Hello everybody, I hope your semester is off to a great start! These past two weeks have been very work intensive. I wanted to go to Kyoto last weekend but I had some issues due to the weather. However, this weekend the weather is supposed to be decent and I have already booked a hotel in Kyoto for 3 days! I am really looking forward to going on this trip because right now, the Plum blossoms are blooming and it will be very beautiful. As I am sure most of you already know, Kyoto is especially famous for its Cherry blossoms. Unfortunately, they are not in bloom yet but when they bloom (according to my teacher, it should be in 2 or 3 weeks), I am planning on going up there to take a ton of pictures. But for now, I will settle for Plum blossoms ;).
These past two weeks have been a bit stressful with all of the work I have been assigned. The best news I received this week was my score for my lesson 1 & 2 test in Japanese Reading and Writing class. I managed to get a 45.7/50. I have been working very hard trying to keep up with my Level 4 class. We go over material at such a fast rate that sometimes it feels overwhelming. 頑張る！
It is hard to believe that it is almost time for mid term exams. I feel like I just got here a week or two ago. Next Friday I have the first part of my midterm exam for spoken Japanese which entails an oral interview in my professors office. He told us if we want to do well on the oral section we should be very comfortable using 敬語 (Respectful style of speech.) If you have studied Japanese, you may know some Keigo and chances are you hate it, right :D? The same goes for about 90% of the 留学生(Study Abroad Students) currently attending Kansai. Every time you mention Keigo in the student lounge, it never fails the person next you you will mutter something bad about Keigo. For those of you who are unfamiliar with it, the Japanese speak to their seniors completely different from how they speak to their parents and or friends. Most Japanese people even have difficulties and or dislike using Keigo. However, it is very important to have a good grasp on Keigo because chances are you will hear it almost everyday if you buy something in a store and or walk by a store. Also, if you plan on working in Japan, you better use Keigo during your Job interview! However, if you talk to Japanese students in Keigo, they will usually tell you do not need to use Keigo toward them. The reason being is because they feel as if you are putting distance between yourself and them. When talking to a friend, I usually use casual speech and sometimes polite speech. Therefore, this weekend while I am in Kyoto I plan on practicing a lot of Keigo to prepare for my Exam! In two weeks, I have 4 midterm exams so I think after this trip to Kyoto I will be studying pretty much every waking second of the days. But do not fear! I will make sure to post a short blog with a lot of pictures by the middle of next week.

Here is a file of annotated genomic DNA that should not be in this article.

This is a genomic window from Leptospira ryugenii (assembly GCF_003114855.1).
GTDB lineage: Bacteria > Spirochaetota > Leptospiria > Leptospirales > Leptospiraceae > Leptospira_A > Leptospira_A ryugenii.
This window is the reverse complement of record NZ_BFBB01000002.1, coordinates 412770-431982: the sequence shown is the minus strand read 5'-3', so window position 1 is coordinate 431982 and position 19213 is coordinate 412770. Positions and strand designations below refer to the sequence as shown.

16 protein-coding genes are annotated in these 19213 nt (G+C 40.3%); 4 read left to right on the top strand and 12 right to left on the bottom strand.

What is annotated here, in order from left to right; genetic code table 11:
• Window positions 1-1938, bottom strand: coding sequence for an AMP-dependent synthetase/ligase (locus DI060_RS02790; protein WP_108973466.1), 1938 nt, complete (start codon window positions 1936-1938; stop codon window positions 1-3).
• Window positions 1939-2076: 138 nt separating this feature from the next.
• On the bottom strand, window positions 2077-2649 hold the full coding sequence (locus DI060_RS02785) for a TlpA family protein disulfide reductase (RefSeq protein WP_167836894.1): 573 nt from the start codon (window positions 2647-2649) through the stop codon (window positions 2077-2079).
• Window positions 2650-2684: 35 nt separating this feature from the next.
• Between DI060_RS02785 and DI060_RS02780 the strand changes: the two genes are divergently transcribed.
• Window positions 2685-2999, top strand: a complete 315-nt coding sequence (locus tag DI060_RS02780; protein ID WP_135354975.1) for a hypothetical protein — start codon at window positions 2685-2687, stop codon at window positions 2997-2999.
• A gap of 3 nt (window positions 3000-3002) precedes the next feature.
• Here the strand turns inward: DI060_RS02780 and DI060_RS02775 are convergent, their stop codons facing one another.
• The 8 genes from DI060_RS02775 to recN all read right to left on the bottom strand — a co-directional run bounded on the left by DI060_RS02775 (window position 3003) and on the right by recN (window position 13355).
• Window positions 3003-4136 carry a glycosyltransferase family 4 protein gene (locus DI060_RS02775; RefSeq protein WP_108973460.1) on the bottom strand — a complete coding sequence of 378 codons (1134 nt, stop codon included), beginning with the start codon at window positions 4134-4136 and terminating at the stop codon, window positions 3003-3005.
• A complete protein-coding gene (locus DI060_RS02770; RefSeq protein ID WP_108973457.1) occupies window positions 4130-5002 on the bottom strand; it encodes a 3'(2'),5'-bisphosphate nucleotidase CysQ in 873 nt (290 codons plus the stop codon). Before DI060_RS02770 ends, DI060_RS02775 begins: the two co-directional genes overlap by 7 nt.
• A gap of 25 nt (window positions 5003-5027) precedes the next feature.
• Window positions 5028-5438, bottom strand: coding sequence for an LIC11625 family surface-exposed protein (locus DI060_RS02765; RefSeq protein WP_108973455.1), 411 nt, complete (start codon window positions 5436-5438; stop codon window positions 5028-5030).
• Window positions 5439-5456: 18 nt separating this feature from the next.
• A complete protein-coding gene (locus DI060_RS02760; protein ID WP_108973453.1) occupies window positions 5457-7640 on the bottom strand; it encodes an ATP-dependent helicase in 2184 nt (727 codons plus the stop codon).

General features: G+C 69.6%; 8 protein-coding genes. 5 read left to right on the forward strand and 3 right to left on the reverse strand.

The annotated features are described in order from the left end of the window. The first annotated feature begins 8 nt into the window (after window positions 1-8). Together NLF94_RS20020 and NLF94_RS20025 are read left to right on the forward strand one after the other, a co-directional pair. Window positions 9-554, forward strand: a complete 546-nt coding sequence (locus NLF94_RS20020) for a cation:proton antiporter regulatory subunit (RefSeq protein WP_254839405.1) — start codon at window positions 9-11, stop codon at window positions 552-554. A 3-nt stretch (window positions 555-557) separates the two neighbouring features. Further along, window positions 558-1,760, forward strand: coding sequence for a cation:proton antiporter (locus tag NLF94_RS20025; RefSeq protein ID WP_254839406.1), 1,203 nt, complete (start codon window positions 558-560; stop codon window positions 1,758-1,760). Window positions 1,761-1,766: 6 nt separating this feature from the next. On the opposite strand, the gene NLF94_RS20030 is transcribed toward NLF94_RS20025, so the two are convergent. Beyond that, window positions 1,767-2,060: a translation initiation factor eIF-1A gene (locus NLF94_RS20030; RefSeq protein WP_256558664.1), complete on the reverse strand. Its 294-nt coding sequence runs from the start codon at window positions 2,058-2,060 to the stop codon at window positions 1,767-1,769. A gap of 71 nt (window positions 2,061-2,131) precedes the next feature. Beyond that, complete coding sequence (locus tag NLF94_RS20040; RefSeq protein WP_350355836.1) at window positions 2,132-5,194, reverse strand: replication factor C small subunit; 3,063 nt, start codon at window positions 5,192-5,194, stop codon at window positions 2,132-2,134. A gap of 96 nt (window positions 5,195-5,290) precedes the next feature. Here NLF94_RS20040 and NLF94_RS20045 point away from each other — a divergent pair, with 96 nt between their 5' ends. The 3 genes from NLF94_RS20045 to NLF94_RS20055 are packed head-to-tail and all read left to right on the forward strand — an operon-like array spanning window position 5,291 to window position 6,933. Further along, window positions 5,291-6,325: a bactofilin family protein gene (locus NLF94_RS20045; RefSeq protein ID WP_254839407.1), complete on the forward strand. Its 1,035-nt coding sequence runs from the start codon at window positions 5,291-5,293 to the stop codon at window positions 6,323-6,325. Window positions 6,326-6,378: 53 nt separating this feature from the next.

I almost forgot, four days ago my homestay family took me out to dinner! We went to 回転寿し(Kaitenzushi) which specializes in sushi. In the restaurant there are conveyer belts that have a massive selection of sushi that passes next to the tables. You have two options, if you see a sushi that sparks your interest on the conveyer belt, you can pick it up as it is going by and start snackin! Or if you want something specific that may not be on the conveyer belt, you can use the ipad on the table to place an order for the sushi you want. Your sushi will be delivered by train…what? Above the conveyer belt, there was a track which had a shinkansen that could hold up to 4 different plates of sushi. After about 3 minutes, the train would arrive at your table and you can get the sushi off. After your sushi has safely exited, the train takes its leave back to the kitchen. How cool is that!? If you have never been to a Kaitenzushi, I highly recommend it because it is cheap and you will savor every last bite.
Tonight I made yellow rice for my homestay family. They have never had it and though it was very delicious. I brought a variety of things from America for them including cookies, sweets, etc. Every time my homestay brothers ate one of the snacks they would always comment on how “American” it tasted. I always find it funny when they say that but I understand what they mean. I have had a variety of different sweets over here and can say that what Japanese consider sweet is not what I think of sweet. For example, the cakes over here have a very mild sweet taste as compared with American cakes, which recipes call for 14 cups of sugar :). I was talking to my Japanese friends today about chocolate and peanut butter fudge and they seemed really interested to try it. None of them have even heard of fudge before which came as a surprise to me. I would love to see the look on their faces as they tried fudge because I am almost positive they would about die from sweetness overload. I am planning on making some after the mid term week has passed. I will bring it to Kansai Gaidai and just let all of the Japanese students try it out. I think that would be a good idea to spark conversation with a lot of new students as well!
Well, it is almost 1am over here now and I am getting sleepy so I am going to call it a day. Be sure to check back next week for some photos of Kyoto! 皆さん良い一日を！